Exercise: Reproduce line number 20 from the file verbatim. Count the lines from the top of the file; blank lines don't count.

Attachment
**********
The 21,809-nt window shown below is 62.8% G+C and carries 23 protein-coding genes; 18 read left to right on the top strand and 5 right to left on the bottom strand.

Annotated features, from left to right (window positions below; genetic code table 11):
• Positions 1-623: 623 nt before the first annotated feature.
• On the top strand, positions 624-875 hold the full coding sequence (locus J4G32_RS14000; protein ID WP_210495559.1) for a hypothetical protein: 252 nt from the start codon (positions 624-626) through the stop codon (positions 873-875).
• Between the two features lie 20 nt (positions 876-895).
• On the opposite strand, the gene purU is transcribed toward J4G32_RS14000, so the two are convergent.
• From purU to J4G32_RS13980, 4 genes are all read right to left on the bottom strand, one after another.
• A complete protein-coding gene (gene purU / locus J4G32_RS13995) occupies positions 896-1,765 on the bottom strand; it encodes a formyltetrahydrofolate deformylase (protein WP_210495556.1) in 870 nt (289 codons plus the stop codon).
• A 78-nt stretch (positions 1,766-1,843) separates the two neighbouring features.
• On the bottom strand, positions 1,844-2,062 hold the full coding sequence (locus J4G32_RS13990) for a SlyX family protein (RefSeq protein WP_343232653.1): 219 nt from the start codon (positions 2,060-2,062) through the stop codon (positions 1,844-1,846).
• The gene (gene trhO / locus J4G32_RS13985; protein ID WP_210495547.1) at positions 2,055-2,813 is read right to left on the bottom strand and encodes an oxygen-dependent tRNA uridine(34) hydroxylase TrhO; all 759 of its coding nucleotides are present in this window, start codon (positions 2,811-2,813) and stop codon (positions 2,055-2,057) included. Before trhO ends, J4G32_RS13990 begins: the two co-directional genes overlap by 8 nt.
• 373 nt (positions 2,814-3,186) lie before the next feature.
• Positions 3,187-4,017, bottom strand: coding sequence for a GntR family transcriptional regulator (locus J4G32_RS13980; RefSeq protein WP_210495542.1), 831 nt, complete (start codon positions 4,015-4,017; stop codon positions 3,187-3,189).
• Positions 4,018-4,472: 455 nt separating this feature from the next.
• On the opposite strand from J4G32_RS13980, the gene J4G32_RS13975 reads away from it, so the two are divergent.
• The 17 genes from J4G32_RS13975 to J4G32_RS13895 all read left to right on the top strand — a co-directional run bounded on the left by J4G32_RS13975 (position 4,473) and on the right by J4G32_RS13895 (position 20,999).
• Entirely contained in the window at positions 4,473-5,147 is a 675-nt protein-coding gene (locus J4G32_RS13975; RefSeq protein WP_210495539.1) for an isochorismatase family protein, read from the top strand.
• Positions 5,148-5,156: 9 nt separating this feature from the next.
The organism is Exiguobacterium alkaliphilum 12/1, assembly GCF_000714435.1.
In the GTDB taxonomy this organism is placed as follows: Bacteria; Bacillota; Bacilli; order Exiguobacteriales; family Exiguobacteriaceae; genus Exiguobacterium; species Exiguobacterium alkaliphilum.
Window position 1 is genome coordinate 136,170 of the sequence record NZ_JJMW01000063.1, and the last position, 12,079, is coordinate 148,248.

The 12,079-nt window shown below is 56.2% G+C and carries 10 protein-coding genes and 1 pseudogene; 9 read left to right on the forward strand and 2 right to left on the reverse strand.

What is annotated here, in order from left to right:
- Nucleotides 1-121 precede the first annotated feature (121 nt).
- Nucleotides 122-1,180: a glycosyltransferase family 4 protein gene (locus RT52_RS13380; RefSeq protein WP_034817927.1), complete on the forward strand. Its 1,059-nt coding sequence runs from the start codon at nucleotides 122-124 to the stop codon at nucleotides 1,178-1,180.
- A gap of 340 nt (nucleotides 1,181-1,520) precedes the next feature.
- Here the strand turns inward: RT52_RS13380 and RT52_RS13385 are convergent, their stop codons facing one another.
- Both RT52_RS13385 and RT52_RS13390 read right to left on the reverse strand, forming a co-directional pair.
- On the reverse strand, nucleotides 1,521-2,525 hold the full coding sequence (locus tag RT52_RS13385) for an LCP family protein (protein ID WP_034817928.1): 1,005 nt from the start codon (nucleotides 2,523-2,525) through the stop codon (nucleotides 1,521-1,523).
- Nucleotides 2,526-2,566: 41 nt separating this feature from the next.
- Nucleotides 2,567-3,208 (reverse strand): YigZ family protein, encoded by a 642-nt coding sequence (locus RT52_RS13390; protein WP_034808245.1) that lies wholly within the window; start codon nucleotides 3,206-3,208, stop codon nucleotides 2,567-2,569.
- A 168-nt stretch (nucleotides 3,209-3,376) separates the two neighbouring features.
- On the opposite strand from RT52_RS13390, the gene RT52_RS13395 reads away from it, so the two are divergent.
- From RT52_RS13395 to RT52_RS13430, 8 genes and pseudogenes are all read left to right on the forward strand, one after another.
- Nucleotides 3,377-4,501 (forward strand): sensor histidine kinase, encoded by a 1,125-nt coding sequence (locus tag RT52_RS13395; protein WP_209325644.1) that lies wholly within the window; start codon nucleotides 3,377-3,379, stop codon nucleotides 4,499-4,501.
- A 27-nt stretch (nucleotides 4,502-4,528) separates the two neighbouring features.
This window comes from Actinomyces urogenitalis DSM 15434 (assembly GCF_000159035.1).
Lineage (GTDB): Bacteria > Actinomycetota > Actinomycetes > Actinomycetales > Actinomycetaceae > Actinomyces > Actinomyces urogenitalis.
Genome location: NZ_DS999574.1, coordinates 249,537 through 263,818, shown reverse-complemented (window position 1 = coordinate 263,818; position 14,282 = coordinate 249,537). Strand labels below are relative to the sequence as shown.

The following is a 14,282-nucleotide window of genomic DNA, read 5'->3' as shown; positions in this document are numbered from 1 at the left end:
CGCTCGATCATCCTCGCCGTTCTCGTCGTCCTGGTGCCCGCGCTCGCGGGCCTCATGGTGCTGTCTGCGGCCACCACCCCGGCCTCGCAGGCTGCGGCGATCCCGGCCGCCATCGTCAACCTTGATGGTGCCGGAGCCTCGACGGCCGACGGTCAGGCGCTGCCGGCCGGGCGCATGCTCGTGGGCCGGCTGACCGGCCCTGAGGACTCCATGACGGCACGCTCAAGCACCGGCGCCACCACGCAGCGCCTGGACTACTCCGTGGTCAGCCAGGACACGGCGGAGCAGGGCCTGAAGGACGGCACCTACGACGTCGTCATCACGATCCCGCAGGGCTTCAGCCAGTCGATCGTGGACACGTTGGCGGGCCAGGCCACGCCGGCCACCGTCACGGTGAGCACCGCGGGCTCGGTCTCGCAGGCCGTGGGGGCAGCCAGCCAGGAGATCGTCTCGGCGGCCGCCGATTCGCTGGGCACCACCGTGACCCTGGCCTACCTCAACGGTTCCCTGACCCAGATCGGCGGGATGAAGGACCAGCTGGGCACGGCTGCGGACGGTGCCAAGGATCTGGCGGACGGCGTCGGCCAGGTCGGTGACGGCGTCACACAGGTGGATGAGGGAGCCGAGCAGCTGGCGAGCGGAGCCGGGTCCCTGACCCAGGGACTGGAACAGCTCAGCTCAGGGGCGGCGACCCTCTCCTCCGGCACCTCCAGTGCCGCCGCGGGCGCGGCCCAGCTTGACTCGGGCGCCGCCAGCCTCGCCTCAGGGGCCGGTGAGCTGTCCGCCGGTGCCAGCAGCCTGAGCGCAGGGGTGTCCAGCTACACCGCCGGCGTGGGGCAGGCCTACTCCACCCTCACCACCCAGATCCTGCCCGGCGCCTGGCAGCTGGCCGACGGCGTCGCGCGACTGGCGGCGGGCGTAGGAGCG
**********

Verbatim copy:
In the GTDB taxonomy this organism is placed as follows: Bacteria; Bacillota; Bacilli; order Exiguobacteriales; family Exiguobacteriaceae; genus Exiguobacterium; species Exiguobacterium alkaliphilum.